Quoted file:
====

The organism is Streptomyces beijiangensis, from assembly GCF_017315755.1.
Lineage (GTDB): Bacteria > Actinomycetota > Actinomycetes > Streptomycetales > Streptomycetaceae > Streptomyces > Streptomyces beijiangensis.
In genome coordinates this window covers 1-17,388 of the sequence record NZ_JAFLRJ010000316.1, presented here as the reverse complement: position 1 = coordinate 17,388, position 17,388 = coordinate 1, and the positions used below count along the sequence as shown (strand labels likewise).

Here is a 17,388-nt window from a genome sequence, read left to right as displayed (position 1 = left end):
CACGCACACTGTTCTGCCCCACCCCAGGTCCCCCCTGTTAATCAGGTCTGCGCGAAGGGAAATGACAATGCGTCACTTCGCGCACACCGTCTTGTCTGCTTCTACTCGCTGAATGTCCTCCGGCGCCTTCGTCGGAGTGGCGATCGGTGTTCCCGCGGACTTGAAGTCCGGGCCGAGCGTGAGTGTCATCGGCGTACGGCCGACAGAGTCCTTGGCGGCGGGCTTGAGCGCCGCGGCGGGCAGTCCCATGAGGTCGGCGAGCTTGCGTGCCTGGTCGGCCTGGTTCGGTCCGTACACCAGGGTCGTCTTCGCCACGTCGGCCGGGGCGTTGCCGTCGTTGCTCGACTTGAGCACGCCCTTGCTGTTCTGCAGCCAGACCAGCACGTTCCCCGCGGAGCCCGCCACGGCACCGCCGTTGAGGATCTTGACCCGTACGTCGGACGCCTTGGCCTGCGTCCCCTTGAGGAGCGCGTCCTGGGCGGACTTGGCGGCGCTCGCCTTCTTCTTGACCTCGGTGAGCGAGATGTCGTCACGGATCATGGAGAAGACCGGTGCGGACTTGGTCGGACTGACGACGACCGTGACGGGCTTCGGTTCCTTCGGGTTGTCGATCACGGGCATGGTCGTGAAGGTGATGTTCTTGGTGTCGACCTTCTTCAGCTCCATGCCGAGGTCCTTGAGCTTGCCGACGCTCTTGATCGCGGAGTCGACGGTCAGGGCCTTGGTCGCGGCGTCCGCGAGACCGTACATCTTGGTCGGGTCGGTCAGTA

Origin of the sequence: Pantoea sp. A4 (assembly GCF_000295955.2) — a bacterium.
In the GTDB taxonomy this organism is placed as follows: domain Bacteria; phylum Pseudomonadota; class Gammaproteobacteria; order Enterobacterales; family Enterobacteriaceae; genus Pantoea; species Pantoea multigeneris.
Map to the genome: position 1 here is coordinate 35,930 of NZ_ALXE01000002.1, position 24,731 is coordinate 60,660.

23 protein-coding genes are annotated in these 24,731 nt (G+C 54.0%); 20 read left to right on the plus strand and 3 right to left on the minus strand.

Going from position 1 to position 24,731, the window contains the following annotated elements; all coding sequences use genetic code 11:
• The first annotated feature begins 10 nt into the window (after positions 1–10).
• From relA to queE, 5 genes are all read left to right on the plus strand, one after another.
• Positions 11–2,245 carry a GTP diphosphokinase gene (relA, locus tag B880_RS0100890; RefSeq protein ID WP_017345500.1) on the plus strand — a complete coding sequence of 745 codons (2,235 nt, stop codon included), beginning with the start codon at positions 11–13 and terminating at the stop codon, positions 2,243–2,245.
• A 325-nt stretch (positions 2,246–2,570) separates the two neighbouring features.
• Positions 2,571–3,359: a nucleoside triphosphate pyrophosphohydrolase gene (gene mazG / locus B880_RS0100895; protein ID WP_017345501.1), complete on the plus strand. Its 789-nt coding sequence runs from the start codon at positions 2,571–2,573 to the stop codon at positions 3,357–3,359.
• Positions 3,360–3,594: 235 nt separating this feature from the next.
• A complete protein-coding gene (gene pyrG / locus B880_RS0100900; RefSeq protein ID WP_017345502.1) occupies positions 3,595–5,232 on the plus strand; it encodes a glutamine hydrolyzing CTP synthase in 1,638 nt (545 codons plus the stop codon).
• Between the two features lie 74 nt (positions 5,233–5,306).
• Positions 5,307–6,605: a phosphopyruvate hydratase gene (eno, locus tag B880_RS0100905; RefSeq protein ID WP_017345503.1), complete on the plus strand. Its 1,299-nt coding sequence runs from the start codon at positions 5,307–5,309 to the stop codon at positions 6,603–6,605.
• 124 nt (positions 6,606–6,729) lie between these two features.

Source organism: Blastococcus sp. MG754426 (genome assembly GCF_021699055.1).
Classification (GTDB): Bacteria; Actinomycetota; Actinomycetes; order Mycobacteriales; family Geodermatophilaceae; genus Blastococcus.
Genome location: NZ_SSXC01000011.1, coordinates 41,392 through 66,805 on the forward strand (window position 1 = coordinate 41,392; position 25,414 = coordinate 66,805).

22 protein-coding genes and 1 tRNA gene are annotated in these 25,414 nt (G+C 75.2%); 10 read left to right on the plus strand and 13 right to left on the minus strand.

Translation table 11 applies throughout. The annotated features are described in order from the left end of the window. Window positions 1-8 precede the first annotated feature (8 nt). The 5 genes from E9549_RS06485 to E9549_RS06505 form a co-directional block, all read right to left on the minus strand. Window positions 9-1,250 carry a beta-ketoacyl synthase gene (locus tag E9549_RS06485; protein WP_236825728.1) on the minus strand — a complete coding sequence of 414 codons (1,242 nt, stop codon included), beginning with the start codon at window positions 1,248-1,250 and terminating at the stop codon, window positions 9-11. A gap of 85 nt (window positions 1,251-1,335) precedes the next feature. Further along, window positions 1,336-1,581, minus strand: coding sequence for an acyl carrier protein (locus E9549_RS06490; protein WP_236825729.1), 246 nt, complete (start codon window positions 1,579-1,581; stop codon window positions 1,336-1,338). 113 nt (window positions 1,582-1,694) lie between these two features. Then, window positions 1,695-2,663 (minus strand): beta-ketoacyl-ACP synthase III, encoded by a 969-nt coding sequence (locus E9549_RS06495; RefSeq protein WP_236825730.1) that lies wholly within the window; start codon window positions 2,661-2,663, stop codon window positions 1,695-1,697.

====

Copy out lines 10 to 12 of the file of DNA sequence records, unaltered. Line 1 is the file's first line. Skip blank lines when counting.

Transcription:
Going from position 1 to position 24,731, the window contains the following annotated elements; all coding sequences use genetic code 11:
• The first annotated feature begins 10 nt into the window (after positions 1–10).
• From relA to queE, 5 genes are all read left to right on the plus strand, one after another.